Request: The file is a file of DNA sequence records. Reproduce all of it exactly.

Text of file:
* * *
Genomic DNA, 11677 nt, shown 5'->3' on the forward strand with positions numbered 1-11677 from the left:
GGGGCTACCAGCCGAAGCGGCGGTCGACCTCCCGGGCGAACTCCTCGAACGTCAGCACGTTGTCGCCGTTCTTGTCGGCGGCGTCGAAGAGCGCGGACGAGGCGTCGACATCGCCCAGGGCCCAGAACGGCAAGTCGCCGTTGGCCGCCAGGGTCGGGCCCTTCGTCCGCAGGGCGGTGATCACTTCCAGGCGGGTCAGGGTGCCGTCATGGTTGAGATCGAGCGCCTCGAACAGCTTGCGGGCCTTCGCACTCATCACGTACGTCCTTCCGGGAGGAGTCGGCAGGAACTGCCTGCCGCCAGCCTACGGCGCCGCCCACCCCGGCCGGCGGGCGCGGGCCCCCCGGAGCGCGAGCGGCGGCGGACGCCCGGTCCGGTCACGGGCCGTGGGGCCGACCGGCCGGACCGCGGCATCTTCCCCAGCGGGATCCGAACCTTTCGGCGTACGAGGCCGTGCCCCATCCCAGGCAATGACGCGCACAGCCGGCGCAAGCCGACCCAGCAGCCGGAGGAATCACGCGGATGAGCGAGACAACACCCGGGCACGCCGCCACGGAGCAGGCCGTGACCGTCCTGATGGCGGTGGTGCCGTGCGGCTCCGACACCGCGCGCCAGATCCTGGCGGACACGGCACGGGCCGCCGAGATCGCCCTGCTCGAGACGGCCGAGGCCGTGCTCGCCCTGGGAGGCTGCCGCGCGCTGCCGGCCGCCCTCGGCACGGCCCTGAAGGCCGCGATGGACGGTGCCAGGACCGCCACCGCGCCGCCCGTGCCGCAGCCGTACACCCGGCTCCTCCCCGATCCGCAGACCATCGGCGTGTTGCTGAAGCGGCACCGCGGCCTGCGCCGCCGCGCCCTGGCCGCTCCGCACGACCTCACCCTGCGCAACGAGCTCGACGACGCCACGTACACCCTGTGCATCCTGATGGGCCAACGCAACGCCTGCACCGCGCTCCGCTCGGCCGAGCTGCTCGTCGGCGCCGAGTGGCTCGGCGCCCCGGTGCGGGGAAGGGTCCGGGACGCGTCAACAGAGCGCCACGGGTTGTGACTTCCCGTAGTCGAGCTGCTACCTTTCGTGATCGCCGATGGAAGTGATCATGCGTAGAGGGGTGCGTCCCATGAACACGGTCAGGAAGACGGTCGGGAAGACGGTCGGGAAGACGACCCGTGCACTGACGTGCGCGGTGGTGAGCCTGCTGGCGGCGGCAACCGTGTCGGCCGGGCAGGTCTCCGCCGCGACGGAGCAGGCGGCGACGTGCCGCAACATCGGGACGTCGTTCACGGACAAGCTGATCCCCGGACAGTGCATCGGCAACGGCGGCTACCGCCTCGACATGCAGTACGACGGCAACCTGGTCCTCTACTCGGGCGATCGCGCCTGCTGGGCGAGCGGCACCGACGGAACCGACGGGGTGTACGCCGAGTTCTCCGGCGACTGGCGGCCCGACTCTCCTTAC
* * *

Genomic DNA, 11677 nt, shown 5'->3' on the forward strand with positions numbered 1-11677 from the left:
GGGGCTACCAGCCGAAGCGGCGGTCGACCTCCCGGGCGAACTCCTCGAACGTCAGCACGTTGTCGCCGTTCTTGTCGGCGGCGTCGAAGAGCGCGGACGAGGCGTCGACATCGCCCAGGGCCCAGAACGGCAAGTCGCCGTTGGCCGCCAGGGTCGGGCCCTTCGTCCGCAGGGCGGTGATCACTTCCAGGCGGGTCAGGGTGCCGTCATGGTTGAGATCGAGCGCCTCGAACAGCTTGCGGGCCTTCGCACTCATCACGTACGTCCTTCCGGGAGGAGTCGGCAGGAACTGCCTGCCGCCAGCCTACGGCGCCGCCCACCCCGGCCGGCGGGCGCGGGCCCCCCGGAGCGCGAGCGGCGGCGGACGCCCGGTCCGGTCACGGGCCGTGGGGCCGACCGGCCGGACCGCGGCATCTTCCCCAGCGGGATCCGAACCTTTCGGCGTACGAGGCCGTGCCCCATCCCAGGCAATGACGCGCACAGCCGGCGCAAGCCGACCCAGCAGCCGGAGGAATCACGCGGATGAGCGAGACAACACCCGGGCACGCCGCCACGGAGCAGGCCGTGACCGTCCTGATGGCGGTGGTGCCGTGCGGCTCCGACACCGCGCGCCAGATCCTGGCGGACACGGCACGGGCCGCCGAGATCGCCCTGCTCGAGACGGCCGAGGCCGTGCTCGCCCTGGGAGGCTGCCGCGCGCTGCCGGCCGCCCTCGGCACGGCCCTGAAGGCCGCGATGGACGGTGCCAGGACCGCCACCGCGCCGCCCGTGCCGCAGCCGTACACCCGGCTCCTCCCCGATCCGCAGACCATCGGCGTGTTGCTGAAGCGGCACCGCGGCCTGCGCCGCCGCGCCCTGGCCGCTCCGCACGACCTCACCCTGCGCAACGAGCTCGACGACGCCACGTACACCCTGTGCATCCTGATGGGCCAACGCAACGCCTGCACCGCGCTCCGCTCGGCCGAGCTGCTCGTCGGCGCCGAGTGGCTCGGCGCCCCGGTGCGGGGAAGGGTCCGGGACGCGTCAACAGAGCGCCACGGGTTGTGACTTCCCGTAGTCGAGCTGCTACCTTTCGTGATCGCCGATGGAAGTGATCATGCGTAGAGGGGTGCGTCCCATGAACACGGTCAGGAAGACGGTCGGGAAGACGGTCGGGAAGACGACCCGTGCACTGACGTGCGCGGTGGTGAGCCTGCTGGCGGCGGCAACCGTGTCGGCCGGGCAGGTCTCCGCCGCGACGGAGCAGGCGGCGACGTGCCGCAACATCGGGACGTCGTTCACGGACAAGCTGATCCCCGGACAGTGCATCGGCAACGGCGGCTACCGCCTCGACATGCAGTACGACGGCAACCTGGTCCTCTACTCGGGCGATCGCGCCTGCTGGGCGAGCGGCACCGACGGAACCGACGGGGTGTACGCCGAGTTCTCCGGCGACTGGCGGCCCGACTCTCCTTAC